16

In Second Sons (season 3, episode 8), a murder of crows gathers outside

the hut where Samwell and Gilly intend to spend the night, before a White Walker approaches.

Why do they gather there? Are they anticipating the arrival? Why would that make them want to gather there?

Explanations from the books are welcome, although if it’s possible to avoid spoilers beyond that episode of the TV show, that would be appreciated.

8

Those are not crows, but Ravens:

He [Sam] heard the dark red leaves of the weirwood rustling, whispering to one another in a tongue he did not know. The starlight itself seemed to stir, and all around them the trees groaned and creaked. Sam Tarly turned the color of curdled milk, and his eyes went wide as plates. Ravens! They were in the weirwood, hundreds of them, thousands, perched on the bone-white branches, peering between the leaves. He saw their beaks open as they screamed, saw them spread their black wings. Shrieking, flapping, they descended on the wights in angry clouds. They swarmed round Chett's face and pecked at his blue eyes, they covered the Sisterman like flies, they plucked gobbets from inside Hake's shattered head. There were so many that when Sam looked up, he could not see the moon.

Of course, the TV-show might have merged the two different occasions. In the books, Sam first faces the Other (the white walker) and kills it with his dragonglass dagger. He then faces the wight of Small Paul, where the dragonglass dagger fails him, but he is saved by fire and ravens and (possible SPOILER for season 4)

Coldhands, a wight in service of the Three-Eyed Crow. In the books, the Ravens are sent by the Three-Eyed Crow (who we know is a frequent subject of Bran's dreams in AGOT), who needs Sam to bring Bran through the Wall, because his servant cannot pass through the wall.

Are you sure you want to know the rest? If you do not know, I would wait for Season 4 and allow myself to be surprised by the (many) revelations that are bound to happen then.

  • Aha! Wikipedia was wrong about the bird species. Excellent answer, I think that explains things just right for this stage of the TV series. – Paul D. Waite Jan 16 '14 at 0:42
  • I’m also delighted to learn that there’s a member of the Night’s Watch called Small Paul, that was my nickname at university. Even better, he’s a simpleton. – Paul D. Waite Jan 16 '14 at 0:45
  • 1
    GRRM is fond of simpletons. ;) I hope the TV-show can overcome the despondency of the books after the Red Wedding. Sam's immediate storyline will be most interesting. – TLP Jan 16 '14 at 1:08
  • Sure — having not read the books I’ve only got the TV show to go on, but I guess it might mean spending more time with Stannis’s bunch and the Greyjoys, neither of which exactly promises a barrel of laughs. – Paul D. Waite Jan 16 '14 at 16:07
  • 1
    You should read the story about Stannis' hawk proudwing. – TLP Jan 16 '14 at 23:25
0

I believe that in various other scenes for ASoIaF, crows precede the arrival of white walkers and wights in general, but I could be totally wrong. Crows and ravens more generally are considered as messengers in the world, recall AGoT where where Bran had a dream presaging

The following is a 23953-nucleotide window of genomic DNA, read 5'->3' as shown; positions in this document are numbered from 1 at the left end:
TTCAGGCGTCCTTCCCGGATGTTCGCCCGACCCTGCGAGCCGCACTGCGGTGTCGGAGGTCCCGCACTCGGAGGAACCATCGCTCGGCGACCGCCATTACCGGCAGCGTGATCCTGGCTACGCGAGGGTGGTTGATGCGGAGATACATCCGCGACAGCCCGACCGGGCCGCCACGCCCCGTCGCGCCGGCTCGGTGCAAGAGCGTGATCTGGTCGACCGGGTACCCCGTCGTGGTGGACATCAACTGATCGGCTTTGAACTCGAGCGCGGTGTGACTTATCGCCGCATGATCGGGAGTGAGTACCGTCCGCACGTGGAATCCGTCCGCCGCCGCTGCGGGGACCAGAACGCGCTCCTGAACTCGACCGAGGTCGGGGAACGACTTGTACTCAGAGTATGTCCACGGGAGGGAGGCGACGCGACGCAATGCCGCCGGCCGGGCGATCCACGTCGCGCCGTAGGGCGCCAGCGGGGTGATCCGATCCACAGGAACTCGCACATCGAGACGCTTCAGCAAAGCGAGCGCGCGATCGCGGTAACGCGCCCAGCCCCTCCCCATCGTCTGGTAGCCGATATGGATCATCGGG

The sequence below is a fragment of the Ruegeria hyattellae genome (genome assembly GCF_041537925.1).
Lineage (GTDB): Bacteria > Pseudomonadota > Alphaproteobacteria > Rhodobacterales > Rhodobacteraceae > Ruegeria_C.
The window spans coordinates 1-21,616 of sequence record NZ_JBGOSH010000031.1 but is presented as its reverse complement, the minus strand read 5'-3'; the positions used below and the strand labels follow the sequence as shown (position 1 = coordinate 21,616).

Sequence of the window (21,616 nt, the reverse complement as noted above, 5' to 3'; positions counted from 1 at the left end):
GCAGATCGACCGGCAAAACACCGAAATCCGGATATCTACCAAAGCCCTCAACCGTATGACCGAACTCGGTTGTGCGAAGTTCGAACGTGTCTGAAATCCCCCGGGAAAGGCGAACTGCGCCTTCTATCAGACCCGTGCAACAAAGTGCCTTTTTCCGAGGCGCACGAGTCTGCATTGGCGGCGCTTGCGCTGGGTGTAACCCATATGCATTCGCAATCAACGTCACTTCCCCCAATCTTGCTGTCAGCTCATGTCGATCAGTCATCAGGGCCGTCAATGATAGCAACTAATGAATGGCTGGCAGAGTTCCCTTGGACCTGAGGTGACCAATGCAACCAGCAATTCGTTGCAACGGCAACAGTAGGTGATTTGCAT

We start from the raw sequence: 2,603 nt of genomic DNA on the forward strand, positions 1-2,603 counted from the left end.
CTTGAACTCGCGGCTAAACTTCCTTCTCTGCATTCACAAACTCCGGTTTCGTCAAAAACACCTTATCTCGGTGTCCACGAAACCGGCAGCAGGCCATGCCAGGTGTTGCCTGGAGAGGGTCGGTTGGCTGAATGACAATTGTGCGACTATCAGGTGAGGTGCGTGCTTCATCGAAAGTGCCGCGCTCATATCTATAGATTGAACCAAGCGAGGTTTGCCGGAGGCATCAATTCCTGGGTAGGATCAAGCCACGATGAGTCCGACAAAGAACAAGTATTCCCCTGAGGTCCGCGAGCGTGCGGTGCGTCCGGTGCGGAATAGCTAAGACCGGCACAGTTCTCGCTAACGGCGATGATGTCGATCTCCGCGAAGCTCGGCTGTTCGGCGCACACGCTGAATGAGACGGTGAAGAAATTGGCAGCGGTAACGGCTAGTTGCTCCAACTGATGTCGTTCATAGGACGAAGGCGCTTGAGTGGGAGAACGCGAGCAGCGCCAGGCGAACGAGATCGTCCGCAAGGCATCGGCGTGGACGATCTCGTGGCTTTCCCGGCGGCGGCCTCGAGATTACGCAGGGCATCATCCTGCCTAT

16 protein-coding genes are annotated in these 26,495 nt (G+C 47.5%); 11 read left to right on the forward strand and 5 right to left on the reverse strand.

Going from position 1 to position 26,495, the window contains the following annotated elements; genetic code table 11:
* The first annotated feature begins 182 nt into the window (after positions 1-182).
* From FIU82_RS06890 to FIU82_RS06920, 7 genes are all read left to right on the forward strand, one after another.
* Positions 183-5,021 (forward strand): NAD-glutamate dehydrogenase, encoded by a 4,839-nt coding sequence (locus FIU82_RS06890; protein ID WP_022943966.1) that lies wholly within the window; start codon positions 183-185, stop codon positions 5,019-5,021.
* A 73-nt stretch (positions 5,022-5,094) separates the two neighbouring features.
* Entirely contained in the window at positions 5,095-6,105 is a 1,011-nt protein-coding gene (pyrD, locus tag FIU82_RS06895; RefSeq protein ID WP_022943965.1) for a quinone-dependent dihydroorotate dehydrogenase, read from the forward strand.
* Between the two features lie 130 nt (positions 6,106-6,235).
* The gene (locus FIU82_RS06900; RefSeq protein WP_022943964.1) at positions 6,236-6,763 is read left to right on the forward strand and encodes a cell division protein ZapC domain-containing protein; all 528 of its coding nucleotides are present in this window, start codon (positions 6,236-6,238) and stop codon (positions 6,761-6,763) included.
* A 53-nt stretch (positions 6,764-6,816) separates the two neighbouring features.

Ned's death

Finally, you may recall that the Night's Watch are referred to as 'Crows'. It may again also have something to do with later plot points from ADWD, which you expressly do not want to know yet :)

Generally, they are symbols of death, messengers, the Night's Watch and 'some other stuff'.

  • 1
    If you have read the books, you will know that the ravens and Coldhands came together. – TLP Jan 15 '14 at 23:49
  • Yes, that's quite right, but it does not necessarily provide a solution to the wight/raven connection, just another example. – Mothermole1 Jan 15 '14 at 23:56
-3

A little theory of mine... of course I just have a wild imagination: There were a thousand birds on the trees that night, and there were also a thousand Three Eyed Ravens, each controlling one bird and watching through its eyes. Each of the thousand Three Eyed Ravens existed/exist/will exist in separate periods throughout time. They could be from hundreds of thousands of years in the past, or hundreds of thousands of years in the future, or both. Why were they controlling those birds on the trees that night and watching through their eyes? Well, they were all watching to see the first time in history that a White Walker was killed by a man. No different than when Bran saw past events with the help of his mentor. In fact, Bran was probably inside one of those birds that night, watching Sam kill the White Walker.

  • If there is any canon support for this can you show it? I've never heard anything like it. – Edlothiad Dec 29 '17 at 4:19
  • No, just my wild imagination. – Andy Dec 29 '17 at 4:54
  • Welcome to SFF.SE! You should take our tour and visit our help center to see what kind of answers we are looking for. Generally we want answers supported by source material, fan theories are typically not well received. – Skooba Dec 29 '17 at 19:19
  • 1
    Don't deface your answers just because you're not happy with them. – Möoz Jan 1 '18 at 22:37

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